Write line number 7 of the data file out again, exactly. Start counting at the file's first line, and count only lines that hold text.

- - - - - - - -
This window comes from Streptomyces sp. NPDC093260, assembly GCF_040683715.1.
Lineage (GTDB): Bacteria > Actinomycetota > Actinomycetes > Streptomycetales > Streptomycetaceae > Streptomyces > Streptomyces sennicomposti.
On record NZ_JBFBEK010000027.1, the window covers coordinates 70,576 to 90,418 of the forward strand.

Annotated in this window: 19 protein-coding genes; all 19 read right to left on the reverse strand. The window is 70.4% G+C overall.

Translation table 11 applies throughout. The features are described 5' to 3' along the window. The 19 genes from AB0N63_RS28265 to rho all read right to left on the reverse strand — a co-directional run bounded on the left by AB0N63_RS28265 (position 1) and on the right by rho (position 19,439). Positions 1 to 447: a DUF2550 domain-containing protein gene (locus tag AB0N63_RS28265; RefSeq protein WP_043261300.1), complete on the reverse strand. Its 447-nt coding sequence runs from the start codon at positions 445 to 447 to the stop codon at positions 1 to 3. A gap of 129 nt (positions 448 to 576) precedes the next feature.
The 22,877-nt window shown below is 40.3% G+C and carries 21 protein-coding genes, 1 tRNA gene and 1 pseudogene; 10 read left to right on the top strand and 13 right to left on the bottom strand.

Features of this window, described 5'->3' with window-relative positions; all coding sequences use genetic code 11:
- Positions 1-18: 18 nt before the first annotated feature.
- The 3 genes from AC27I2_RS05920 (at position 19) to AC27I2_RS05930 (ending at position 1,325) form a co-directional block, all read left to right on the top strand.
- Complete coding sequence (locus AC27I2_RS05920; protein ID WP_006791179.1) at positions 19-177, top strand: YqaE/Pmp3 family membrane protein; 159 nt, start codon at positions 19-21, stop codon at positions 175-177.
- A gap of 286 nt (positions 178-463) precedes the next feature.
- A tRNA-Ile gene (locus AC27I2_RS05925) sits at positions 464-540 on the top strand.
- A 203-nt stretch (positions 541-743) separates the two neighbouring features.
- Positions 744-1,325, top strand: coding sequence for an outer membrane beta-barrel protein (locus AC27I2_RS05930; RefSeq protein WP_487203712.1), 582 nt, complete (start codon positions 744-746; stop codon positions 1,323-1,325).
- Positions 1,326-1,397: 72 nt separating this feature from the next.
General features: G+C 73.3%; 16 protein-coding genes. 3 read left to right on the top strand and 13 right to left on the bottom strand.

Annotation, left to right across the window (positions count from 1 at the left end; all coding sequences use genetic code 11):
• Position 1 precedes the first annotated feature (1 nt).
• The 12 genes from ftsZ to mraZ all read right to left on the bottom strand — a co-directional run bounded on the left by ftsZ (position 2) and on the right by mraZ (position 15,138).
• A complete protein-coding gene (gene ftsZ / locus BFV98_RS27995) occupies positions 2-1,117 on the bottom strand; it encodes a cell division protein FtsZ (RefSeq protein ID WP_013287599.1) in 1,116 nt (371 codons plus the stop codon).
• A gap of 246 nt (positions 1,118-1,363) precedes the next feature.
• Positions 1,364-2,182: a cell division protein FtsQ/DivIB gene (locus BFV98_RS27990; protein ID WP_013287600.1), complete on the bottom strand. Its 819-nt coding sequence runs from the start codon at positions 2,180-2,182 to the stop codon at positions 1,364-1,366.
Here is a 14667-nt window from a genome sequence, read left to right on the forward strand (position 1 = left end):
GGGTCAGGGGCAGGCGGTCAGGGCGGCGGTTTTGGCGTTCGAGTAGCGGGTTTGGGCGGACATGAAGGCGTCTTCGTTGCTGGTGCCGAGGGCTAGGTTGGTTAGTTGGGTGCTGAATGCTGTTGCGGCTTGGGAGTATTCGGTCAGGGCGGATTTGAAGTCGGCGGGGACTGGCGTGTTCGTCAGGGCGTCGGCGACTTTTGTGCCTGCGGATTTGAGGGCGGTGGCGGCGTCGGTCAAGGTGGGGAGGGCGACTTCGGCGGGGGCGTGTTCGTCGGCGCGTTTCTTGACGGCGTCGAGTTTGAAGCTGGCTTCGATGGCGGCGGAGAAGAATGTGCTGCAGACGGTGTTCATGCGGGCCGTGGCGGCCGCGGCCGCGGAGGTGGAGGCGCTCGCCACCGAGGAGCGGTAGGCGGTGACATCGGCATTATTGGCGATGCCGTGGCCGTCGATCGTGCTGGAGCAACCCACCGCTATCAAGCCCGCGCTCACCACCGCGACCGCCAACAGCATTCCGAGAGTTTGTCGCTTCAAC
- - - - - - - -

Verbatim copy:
Features of this window, described 5'->3' with window-relative positions; all coding sequences use genetic code 11: